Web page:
The Foundations of Remote Work (In Progress)

Hello, fellow humans who are now working from home! We here at Civic Hall have been “WFH” and dispersed across boroughs, states, countries, and time zones since March 12th! As our Director of Organizational Design, I’ve been working on making the transition as smooth as possible for the team and collecting a lot of helpful resources along the way. While tech tools for remote working can help a lot, as Matt Stempeck explained here with his article on Next Generation Tools for Remote Collaboration, how we communicate and organize ourselves while we use those tools is just, if not more, important. 

Here are some of my favorite picks, along with highlights to help you navigate to the information you may most need.


New to remote work? Don’t make these mistakes –  Many (if not most) of us are new to a 100% remote work setup. While some of us think there are perks to working from home (chief among them, the ability to wear comfortable pajama pants during video calls), there are also challenges that can make it difficult to feel impactful as a remote employee. In this brief Fast Company article by Maurie Backman of The Motley Fool, we are offered insights into three major pitfalls for those new to working remotely: (1) getting too easily distracted; (2) not setting boundaries; and (3) not having the right setup. 

Working during COVID-19: How to be good at video meetings Being good at in-person meetings can take some time to master. There are additional layers required to be good at video meetings! If you want to be able to prevent, mitigate or move through some general awkwardness you may be experiencing during any type of video conference meeting, check out this Fast Company article by Erin Barnes, CEO and Co-Founder of @ioby. She shares important considerations on being good at video meetings. Some important rules: (1) Make sure that everyone can hear each other; (2) make eye contact; (3) facilitate the meeting. One quick reminder: it’s okay to make room for some silences as we all adjust to this new way of connecting with one another!

10 digital miscommunications and how to avoid them – Communication always matters, but it becomes even more crucial to approach it with thoughtfulness when working as part of a virtual team. Liz Fosslien and Mollie West Duffy, coauthors of the book, No Hard Feelings: The Secret Power of Embracing Emotions at Work, share with us 10 tips on how to avoid digital miscommunications. They spent four years studying the science of emotions and how that intersects with our work lives. Here are some highlights from the article on how to avoid digital miscommunications:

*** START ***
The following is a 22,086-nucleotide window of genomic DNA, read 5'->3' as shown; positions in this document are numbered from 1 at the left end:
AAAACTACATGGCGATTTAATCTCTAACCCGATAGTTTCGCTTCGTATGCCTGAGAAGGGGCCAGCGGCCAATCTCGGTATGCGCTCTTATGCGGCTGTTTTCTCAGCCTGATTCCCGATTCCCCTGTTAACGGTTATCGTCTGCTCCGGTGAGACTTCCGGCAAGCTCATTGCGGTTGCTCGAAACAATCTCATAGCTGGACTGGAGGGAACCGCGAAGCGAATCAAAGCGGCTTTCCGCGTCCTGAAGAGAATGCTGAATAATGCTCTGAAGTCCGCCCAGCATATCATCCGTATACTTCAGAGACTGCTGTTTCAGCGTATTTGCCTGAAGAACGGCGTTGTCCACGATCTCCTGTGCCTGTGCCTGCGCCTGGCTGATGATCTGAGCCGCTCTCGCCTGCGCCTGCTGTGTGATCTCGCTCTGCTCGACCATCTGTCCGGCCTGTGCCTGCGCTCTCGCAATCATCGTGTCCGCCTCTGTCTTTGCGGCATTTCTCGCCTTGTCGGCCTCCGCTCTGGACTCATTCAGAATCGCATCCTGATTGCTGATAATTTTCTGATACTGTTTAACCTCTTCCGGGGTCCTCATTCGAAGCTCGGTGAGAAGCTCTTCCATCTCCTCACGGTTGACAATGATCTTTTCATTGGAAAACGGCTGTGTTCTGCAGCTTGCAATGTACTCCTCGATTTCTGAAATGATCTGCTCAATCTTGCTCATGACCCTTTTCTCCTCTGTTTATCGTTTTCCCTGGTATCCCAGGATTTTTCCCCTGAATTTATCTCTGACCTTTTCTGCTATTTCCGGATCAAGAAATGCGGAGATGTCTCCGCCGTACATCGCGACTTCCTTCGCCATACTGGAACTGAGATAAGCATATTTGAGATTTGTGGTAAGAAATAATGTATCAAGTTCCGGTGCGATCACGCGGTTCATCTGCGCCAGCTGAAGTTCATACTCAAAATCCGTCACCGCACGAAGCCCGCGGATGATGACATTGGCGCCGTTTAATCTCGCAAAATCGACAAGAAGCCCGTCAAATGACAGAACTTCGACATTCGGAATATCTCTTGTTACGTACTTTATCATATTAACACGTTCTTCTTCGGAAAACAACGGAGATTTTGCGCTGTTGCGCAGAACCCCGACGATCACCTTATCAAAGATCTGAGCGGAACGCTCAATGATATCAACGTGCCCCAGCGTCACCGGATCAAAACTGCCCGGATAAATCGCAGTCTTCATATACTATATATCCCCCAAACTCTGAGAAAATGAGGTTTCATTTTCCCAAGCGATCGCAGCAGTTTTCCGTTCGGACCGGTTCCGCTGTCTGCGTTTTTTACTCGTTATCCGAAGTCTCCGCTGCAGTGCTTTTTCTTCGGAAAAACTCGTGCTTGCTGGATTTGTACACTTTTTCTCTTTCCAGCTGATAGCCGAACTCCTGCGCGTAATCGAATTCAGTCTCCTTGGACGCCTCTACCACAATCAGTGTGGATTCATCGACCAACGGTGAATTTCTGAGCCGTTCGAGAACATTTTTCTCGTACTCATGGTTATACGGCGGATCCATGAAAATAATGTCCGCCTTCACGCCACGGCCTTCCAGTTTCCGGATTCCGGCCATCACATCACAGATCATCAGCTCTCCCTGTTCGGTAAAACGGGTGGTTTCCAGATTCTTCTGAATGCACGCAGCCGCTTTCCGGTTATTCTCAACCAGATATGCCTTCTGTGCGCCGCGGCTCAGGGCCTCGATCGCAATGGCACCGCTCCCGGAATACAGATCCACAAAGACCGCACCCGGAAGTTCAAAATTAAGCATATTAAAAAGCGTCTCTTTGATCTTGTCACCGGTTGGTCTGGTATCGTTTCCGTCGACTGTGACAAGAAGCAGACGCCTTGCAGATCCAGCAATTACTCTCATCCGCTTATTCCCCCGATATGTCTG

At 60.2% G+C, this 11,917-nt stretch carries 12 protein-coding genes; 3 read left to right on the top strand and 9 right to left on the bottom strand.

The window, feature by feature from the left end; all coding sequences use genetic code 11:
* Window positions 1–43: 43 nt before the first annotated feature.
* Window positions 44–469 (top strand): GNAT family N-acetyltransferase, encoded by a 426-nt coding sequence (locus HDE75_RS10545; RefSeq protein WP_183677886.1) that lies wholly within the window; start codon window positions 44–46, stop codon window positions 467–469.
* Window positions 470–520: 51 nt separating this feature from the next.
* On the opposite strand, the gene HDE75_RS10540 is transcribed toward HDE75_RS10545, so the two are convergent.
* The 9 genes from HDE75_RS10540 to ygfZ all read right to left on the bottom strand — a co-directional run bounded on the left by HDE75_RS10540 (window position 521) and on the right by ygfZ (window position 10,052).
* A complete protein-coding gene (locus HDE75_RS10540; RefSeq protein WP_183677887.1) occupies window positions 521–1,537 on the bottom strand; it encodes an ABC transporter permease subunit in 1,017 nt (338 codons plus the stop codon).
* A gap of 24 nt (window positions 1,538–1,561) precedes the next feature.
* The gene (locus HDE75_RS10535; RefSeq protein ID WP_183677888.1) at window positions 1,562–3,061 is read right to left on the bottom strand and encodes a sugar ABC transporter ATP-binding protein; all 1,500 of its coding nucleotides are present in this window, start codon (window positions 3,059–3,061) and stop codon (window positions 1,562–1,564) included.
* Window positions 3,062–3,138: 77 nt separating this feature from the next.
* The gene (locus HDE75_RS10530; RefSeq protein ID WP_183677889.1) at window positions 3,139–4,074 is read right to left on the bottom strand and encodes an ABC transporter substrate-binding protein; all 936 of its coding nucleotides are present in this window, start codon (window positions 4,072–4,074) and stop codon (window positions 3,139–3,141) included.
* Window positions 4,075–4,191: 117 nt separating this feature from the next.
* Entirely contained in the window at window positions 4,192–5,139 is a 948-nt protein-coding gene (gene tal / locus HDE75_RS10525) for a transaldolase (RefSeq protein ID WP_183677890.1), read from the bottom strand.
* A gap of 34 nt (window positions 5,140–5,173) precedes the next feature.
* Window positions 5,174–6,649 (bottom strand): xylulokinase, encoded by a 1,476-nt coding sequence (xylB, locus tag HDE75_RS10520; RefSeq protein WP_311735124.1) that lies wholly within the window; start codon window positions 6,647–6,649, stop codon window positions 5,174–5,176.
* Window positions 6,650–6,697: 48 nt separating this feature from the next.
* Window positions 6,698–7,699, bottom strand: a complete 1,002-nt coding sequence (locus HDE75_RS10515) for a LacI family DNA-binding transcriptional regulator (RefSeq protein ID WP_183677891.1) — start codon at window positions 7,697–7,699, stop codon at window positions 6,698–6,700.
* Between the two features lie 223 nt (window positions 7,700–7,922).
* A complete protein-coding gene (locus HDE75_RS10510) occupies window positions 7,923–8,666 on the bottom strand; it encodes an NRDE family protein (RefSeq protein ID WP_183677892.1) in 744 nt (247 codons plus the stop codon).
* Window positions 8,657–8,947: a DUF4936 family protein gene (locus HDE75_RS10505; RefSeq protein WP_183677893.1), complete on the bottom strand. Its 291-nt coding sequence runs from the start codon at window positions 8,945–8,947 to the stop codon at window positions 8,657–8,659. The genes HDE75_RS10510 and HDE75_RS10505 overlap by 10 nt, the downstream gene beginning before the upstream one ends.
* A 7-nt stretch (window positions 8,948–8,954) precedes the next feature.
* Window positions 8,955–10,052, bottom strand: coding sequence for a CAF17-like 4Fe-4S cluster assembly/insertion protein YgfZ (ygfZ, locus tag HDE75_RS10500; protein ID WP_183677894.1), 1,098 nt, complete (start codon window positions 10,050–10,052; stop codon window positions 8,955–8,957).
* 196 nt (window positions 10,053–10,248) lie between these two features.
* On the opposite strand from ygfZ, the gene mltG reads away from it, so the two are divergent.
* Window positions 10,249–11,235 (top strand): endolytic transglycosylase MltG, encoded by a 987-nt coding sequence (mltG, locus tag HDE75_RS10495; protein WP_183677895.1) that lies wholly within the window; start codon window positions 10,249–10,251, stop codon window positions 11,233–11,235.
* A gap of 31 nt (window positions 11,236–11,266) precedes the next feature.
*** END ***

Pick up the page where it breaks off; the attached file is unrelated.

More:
• Add emojis (but proceed with caution)
  • Emotionally proofread your messages
  • Punctuation marks matter even more for one-word or very short sentences
  • Use richer communication channels when you’re first getting to know each other


5 ways to build trust when your teams are working from home indefinitelyFor many who are not experienced in remote work, questions of accountability and transparency can generate feelings ranging from anxiety to defensiveness. Wade Foster, the CEO and co-founder of Zapier, suggests in this Fast Company post that many of these problems are solved by proactively cultivating a culture of trust. Some goodies: 

  • Default to transparency
  • Get to know each other
  • Focus on output, not time-in-seat

15 culture-building tips for an all-remote team Perhaps you have made some necessary adjustments to accommodate a remote work arrangement, but you’re feeling disconnected from your team when you’re not in video or phone meetings. If this is the case, check out this article written by an expert panel from the Forbes Coaches Council about how to build culture and improve morale in a fully remote team. Some good tips: